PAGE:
With hundreds of billions of dollars pouring into ETFs this year alone, a number of new and non-traditional providers have been trying to get in on the action.
TransAmerica entered the ETF arena about two months ago. This week, fellow insurance provider Nationwide joins them. Here are this week’s new fund launches:
|Ticker||Name||Issuer||Launch Date||ETFdb.com Category||Expense Ratio|
|(RBIN)||Nationwide Risk-Based International Equity ETF||Nationwide|
|Foreign Large Cap Equities||0.42%|
|(RBUS)||Nationwide Risk-Based U.S. Equity ETF||Nationwide|
|Large Cap Blend Equities||0.30%|
|(MXDU)||Nationwide Maximum Diversification U.S. Core Equity ETF||Nationwide|
|Large Cap Blend Equities||0.34%|
For a list of all new ETF launches, take a look at our ETF Launch Center.
Nationwide Targets Low Volatility, High Diversification
Nationwide’s first foray into the ETF world focuses on risk-minimization. Two ETFs use a traditional rules-based methodology that looks for companies with lower risk characteristics that can deliver superior risk-adjusted returns, while the third aims to construct a portfolio that produces maximum diversification benefits.
The Nationwide Risk-Based U.S. Equity ETF (RBUS) is tied to the R Risk-Based US Index, an index that invests in large-cap companies that exhibit lower volatility, reduced maximum drawdowns and higher Sharpe ratios. The index begins with the 500 largest companies by market cap. Those components are then run through a model that gives each a marginal risk contribution value based on factors such as volatility and correlation over the past one-year period. Those securities ranked in the bottom half according to marginal risk contribution make it into the index.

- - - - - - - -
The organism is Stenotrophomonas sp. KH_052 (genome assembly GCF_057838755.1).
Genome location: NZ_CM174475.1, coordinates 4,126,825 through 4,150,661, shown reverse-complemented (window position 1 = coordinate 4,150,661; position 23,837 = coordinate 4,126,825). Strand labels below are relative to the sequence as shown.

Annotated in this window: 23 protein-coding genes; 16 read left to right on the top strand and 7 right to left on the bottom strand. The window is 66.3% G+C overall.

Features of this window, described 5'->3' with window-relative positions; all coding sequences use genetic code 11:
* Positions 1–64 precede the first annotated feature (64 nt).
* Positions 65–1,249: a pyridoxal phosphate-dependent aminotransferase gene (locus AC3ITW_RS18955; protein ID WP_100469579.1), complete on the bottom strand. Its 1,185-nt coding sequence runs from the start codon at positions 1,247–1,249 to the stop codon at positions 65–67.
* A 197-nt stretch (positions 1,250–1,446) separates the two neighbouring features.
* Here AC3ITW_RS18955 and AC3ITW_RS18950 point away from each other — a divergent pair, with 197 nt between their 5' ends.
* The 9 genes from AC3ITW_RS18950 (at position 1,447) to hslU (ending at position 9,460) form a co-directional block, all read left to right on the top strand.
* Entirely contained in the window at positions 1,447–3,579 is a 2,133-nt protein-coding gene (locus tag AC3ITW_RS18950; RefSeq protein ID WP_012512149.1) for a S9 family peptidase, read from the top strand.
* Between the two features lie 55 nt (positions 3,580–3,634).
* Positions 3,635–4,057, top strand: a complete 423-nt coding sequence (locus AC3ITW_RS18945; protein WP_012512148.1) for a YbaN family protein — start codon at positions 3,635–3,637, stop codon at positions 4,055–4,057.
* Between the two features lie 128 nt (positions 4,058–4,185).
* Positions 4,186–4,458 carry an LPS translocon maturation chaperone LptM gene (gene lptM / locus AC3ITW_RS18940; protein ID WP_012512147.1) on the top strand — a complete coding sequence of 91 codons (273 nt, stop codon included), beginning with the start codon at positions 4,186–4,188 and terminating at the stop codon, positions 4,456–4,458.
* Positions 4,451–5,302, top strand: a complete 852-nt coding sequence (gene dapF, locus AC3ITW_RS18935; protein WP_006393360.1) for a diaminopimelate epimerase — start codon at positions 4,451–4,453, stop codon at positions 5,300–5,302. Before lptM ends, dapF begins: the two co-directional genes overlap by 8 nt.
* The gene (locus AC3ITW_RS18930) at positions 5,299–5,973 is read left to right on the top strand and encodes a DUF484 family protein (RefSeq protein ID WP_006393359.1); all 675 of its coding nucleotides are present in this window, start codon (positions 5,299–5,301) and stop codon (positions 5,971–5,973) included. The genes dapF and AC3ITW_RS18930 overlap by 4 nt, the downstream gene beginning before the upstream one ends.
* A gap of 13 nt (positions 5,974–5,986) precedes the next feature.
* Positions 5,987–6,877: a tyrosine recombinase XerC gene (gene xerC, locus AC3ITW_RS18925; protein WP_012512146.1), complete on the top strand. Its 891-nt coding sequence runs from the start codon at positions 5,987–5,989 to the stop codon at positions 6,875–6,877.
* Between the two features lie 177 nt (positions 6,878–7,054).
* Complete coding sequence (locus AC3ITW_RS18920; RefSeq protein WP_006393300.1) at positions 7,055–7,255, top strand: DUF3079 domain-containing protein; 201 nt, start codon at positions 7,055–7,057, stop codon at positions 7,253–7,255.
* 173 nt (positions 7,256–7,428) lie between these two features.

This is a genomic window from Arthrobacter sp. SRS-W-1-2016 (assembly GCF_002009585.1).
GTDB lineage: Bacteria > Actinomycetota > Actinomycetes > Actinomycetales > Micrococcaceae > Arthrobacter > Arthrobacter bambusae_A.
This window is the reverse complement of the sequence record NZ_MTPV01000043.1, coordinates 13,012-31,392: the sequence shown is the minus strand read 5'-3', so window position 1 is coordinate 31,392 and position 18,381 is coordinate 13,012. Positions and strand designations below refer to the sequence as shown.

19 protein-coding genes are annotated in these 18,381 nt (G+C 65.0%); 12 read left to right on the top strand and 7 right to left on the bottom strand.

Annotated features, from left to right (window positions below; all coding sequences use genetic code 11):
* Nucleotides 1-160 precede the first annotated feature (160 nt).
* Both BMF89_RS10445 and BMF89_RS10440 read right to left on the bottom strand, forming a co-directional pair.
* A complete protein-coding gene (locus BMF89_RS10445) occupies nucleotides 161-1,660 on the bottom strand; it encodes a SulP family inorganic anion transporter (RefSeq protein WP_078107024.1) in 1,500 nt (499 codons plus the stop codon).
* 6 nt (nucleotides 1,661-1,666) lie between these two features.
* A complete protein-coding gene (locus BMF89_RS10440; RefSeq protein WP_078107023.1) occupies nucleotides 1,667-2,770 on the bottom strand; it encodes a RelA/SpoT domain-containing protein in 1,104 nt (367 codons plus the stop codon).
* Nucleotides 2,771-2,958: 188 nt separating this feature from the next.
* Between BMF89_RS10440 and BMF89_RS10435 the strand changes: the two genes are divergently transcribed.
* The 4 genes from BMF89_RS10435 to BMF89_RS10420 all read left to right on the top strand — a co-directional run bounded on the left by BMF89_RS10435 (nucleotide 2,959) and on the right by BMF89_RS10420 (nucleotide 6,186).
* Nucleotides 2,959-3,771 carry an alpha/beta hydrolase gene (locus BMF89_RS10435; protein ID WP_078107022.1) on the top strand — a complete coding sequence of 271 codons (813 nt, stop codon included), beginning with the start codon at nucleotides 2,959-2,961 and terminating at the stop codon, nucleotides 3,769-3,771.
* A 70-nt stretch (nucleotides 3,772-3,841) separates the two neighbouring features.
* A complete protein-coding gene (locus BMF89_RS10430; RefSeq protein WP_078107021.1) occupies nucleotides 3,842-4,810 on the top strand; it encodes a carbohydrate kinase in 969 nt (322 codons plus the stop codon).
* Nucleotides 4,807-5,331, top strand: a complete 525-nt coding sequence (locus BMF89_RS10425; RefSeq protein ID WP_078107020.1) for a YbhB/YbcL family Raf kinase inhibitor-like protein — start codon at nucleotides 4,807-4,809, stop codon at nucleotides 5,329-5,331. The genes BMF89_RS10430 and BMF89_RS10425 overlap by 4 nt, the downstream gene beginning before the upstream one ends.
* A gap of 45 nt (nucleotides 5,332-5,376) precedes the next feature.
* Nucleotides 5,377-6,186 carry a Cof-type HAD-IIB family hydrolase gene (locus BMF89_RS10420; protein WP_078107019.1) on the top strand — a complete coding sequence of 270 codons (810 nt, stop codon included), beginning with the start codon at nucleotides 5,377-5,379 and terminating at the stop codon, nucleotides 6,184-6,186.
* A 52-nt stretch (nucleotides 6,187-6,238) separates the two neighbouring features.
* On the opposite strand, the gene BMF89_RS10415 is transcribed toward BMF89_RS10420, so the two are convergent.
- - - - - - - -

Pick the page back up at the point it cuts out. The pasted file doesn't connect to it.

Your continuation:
For more ETF news and analysis, subscribe to our free newsletter.
The index then takes the interesting step of equally risk-weighting its securities. Stocks are allocated in such a way that each of the index’s 250 components has an equal risk contribution. For example, if stock A is twice as risky as stock B, stock A will only receive half of the allocation that stock B does. The risk-weighting methodology is designed to deliver broad equity market returns while targeting the least volatile securities.
The fund is fairly diverse with seven unique market sectors maintaining weightings between 10-15%. Large-cap stocks dominate the portfolio, but a 30% allocation to mid-caps gives the fund a little added growth potential.
ETFdb.com has ETF investing guides and other e-books to help you navigate the investing landscape using ETFs.
The Nationwide Risk-Based International Equity ETF (RBIN) uses essentially the same methodology as the U.S. Equity ETF, except it looks to developed markets outside of the United States and Canada. The fund currently has 59% of assets invested in Europe and 37% in the Asia Pacific region while maintaining the same tilt toward large caps. Its largest allocation goes to industrials (21%) with consumer cyclicals, financials and healthcare not far behind.
To take a look at other foreign large-cap ETFs, click here.
When investors hear the word “diversification,” they often think that more stocks equal more diversification. That’s not necessarily true. Diversification is a matter of how securities correlate with one another in order to achieve true risk-minimization. The Nationwide Maximum Diversification U.S. Core Equity ETF (MXDU) operates on that principle. It’s indexed to the TOBAM Maximum Diversification USA Index, which looks to maximize its diversification benefits by examining a stock’s correlation to other constituents within the index.
The index’s starting universe consists of all U.S. companies with a market cap of $5 billion or more, eliminating those that fail to meet minimum liquidity or socially responsible investing requirements. Components are then analyzed to determine their volatility and correlation, ultimately landing on the lowest volatility portfolio that maximizes the overall Diversification Ratio.
The fund currently holds more than 400 stocks. It maintains 20% weightings to consumer cyclical and healthcare names, with consumer discretionary and tech stocks each earning double-digit allocations.
The Bottom Line
Nationwide makes a fairly conservative entry into ETFs by sticking to broad-based large-cap equity offerings. The Maximum Diversification ETF may be the most unique, as there are few products that attempt to quantify the level of a fund’s diversification. Nationwide is entering a crowded space and may have difficulty distinguishing itself from the many competitors in this area.
Sign up to ETFdb.com Pro to get access to all the PDFs located on our ETF Guides page.